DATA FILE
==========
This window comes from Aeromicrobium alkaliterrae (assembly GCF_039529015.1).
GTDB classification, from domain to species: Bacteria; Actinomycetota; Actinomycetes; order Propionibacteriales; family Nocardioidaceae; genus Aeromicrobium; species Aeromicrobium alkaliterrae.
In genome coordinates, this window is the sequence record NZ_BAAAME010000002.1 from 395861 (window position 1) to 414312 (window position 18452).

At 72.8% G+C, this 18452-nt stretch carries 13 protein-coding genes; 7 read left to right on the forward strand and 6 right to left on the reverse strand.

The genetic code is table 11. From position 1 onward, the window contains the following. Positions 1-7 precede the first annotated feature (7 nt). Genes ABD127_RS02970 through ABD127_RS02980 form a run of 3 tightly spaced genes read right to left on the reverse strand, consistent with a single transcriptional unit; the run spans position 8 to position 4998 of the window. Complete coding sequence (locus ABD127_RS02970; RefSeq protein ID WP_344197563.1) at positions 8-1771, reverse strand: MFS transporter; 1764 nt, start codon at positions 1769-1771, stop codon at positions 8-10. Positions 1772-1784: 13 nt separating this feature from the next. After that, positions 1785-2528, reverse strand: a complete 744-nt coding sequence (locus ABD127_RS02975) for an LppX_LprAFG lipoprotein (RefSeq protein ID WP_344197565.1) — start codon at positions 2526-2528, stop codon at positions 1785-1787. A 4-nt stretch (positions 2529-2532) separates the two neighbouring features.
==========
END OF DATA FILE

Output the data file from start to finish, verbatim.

This window comes from Aeromicrobium alkaliterrae (assembly GCF_039529015.1).
GTDB classification, from domain to species: Bacteria; Actinomycetota; Actinomycetes; order Propionibacteriales; family Nocardioidaceae; genus Aeromicrobium; species Aeromicrobium alkaliterrae.
In genome coordinates, this window is the sequence record NZ_BAAAME010000002.1 from 395861 (window position 1) to 414312 (window position 18452).

At 72.8% G+C, this 18452-nt stretch carries 13 protein-coding genes; 7 read left to right on the forward strand and 6 right to left on the reverse strand.

The genetic code is table 11. From position 1 onward, the window contains the following. Positions 1-7 precede the first annotated feature (7 nt). Genes ABD127_RS02970 through ABD127_RS02980 form a run of 3 tightly spaced genes read right to left on the reverse strand, consistent with a single transcriptional unit; the run spans position 8 to position 4998 of the window. Complete coding sequence (locus ABD127_RS02970; RefSeq protein ID WP_344197563.1) at positions 8-1771, reverse strand: MFS transporter; 1764 nt, start codon at positions 1769-1771, stop codon at positions 8-10. Positions 1772-1784: 13 nt separating this feature from the next. After that, positions 1785-2528, reverse strand: a complete 744-nt coding sequence (locus ABD127_RS02975) for an LppX_LprAFG lipoprotein (RefSeq protein ID WP_344197565.1) — start codon at positions 2526-2528, stop codon at positions 1785-1787. A 4-nt stretch (positions 2529-2532) separates the two neighbouring features.